In the late 1980s, the Dallas Morning News adopted a more stringent policy: Reporters are told to "Mirandize" confidential sources to inform them that their names could be disclosed under unusual circumstances. The policy states: "Unnamed sources must be aware that in rare instances (which, to date, have never occurred at The DMN) they could be identified if lawsuits involving coverage were pursued and efforts to keep them confidential were exhausted in legal disputes (known as 'Mirandizing' a source). Discuss the sources and the situation with your supervising editor before any promise of anonymity is made. Remember that you are not making a personal commitment to the source. You are acting on behalf of the newspaper."
If a source does not agree to being identified in these unlikely instances, "We probably wouldn't use them," says Editor Bob Mong. "In most cases, the sources don't do that. They say, 'Sure. Under those circumstances, if you go to those lengths to protect me, I'm fine with it. I just don't want to be identified now.'..
"There has to be a sense of proportion here – what is the nature of the story? – and look at it case by case by case. But you have to have some kind of bedrock principle out of which you operate," says Mong, who shared the News' policy with then-Time Inc. Editor in Chief Norman Pearlstine after Time turned over Matt Cooper's notes and e-mails to Fitzgerald. "It gets at the importance of negotiating with sources; it gets at the reasonableness of most sources and the seriousness of sources. And those that are committed to getting the story out, I think they understand this."
When Floyd Abrams represented Myron Farber in 1978, some of the Times reporter's sources were called to testify and asked whether they had a confidential relationship with the journalist. "Some said no," Abrams recounts. "That wasn't true. What was the obligation of Mr. Farber? They were then asked, 'Do you have any problem with Mr. Farber testifying personally?' Of course they said no." Farber, invoking a reporter's privilege, refused to confirm or deny the identities of any of his confidential sources.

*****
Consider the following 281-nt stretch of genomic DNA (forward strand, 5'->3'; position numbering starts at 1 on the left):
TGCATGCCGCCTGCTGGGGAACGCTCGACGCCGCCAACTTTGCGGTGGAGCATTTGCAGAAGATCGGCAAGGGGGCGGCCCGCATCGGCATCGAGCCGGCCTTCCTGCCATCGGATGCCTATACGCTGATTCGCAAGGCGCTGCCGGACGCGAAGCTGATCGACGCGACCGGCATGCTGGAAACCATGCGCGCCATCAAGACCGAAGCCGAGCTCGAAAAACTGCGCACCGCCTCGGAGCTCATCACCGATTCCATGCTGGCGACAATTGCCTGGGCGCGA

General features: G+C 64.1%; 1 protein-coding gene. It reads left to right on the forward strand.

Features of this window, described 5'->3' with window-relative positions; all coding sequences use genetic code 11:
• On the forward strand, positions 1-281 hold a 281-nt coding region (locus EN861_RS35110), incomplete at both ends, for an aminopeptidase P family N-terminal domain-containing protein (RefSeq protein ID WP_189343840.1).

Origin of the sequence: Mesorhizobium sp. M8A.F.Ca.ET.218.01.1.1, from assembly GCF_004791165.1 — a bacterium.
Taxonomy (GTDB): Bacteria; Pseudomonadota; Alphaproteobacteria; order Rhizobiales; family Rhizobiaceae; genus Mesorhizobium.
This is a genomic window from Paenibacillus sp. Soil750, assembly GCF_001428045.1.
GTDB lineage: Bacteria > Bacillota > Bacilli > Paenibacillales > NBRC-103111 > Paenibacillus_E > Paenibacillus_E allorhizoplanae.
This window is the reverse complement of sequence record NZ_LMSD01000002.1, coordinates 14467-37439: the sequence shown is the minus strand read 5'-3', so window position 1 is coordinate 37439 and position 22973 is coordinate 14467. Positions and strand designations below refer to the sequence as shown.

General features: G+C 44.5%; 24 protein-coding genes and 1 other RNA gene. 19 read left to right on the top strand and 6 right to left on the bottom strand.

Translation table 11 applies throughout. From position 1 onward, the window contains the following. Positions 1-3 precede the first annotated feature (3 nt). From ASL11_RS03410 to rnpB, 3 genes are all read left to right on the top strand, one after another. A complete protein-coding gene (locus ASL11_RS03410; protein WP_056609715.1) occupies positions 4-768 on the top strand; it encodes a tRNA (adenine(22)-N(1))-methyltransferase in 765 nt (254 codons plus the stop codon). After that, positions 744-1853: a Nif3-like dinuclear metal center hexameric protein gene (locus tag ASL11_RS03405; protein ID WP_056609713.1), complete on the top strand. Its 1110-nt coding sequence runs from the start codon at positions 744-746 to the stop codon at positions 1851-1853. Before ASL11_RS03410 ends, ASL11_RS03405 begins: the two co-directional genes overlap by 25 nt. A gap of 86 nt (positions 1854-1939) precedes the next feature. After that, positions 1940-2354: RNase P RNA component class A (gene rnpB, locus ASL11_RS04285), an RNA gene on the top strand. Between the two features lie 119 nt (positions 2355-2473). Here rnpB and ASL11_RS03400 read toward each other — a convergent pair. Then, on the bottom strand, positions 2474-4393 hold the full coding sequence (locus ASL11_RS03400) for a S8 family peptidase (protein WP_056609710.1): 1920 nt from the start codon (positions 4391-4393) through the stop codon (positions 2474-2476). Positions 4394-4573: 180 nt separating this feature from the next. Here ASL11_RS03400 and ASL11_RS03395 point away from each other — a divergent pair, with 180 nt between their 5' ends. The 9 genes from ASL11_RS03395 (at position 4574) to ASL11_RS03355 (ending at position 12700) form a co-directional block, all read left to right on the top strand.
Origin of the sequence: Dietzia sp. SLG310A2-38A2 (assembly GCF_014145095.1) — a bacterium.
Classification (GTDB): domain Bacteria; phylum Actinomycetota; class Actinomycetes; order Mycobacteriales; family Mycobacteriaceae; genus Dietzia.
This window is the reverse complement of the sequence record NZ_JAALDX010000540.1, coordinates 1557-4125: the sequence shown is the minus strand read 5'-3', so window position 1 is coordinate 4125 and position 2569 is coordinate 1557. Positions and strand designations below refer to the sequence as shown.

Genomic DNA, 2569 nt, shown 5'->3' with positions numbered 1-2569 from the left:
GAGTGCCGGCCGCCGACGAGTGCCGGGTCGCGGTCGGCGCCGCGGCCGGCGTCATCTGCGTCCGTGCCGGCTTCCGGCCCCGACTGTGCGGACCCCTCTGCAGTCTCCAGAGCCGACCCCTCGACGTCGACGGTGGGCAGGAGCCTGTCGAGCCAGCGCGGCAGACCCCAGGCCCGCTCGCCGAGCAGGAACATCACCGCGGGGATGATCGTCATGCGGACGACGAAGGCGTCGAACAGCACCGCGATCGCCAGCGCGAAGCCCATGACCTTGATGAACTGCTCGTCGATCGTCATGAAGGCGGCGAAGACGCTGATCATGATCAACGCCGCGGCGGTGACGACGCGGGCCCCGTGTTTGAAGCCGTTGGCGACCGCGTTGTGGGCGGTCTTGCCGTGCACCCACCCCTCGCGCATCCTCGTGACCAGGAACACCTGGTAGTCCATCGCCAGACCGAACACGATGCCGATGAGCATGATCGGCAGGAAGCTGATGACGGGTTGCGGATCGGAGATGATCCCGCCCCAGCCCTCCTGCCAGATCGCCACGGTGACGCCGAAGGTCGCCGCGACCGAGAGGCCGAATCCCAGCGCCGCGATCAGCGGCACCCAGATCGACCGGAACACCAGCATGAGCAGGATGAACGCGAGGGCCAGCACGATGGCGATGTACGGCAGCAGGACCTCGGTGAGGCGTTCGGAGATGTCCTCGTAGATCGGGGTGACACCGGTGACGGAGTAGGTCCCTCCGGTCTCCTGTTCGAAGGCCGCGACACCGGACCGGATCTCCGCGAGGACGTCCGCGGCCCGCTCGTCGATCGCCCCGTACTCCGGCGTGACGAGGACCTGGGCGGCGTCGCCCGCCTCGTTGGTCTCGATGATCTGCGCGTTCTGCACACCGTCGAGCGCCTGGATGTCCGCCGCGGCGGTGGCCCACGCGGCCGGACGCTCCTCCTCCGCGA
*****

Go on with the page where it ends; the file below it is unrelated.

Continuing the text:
The Farber case was very much on Abrams' mind as he worked with Miller, particularly after what he regarded as an ambiguous conversation with Libby's lawyer, Joseph A. Tate, in the summer of 2004. Abrams asked whether the waiver Libby had signed was coerced. He says Tate replied that of course the waiver was coerced. It was coerced in the same way his client was coerced not to take the Fifth Amendment; it was clear Libby could not stay on as the vice president's chief of staff if he refused to sign the form. "When the conversation was over, and I started thinking about the conversation, it occurred to me that the one thing Mr. Tate could probably never say to me is [Libby] wants her to shut up because that could be obstruction of justice," Abrams says.
Tate disputes Abrams' account. In a September 16, 2005, letter to Fitzgerald, Tate wrote that he assured Abrams at the outset that Libby's waiver "was voluntary and not coerced and [Miller] should accept it for what it was. [Abrams] assured me that he understood me completely. From these discussions I understood quite clearly that her position was not based on a reluctance to testify about her communications with Mr. Libby, but rather went to matters of journalistic principle and to protecting others with whom she may have spoken." (Tate declined to comment on the letter, which the New York Times posted on its Web site.)
So when does a "yes" from a source really mean yes, and when does it really mean no?
Abrams concedes that sometimes a waiver is genuine. The challenge, he says, "is deciding which purported waivers are real and which are not. That is especially difficult in a situation in which the person who allegedly is waiving could be subject to criminal prosecution...
"There is a great reluctance on the part of journalists..to pick up the phone and sort of badger sources into relieving them of the promises they made, especially at the time that the promises are most important, when the source is in trouble," Abrams says. "This is a very difficult and very delicate area."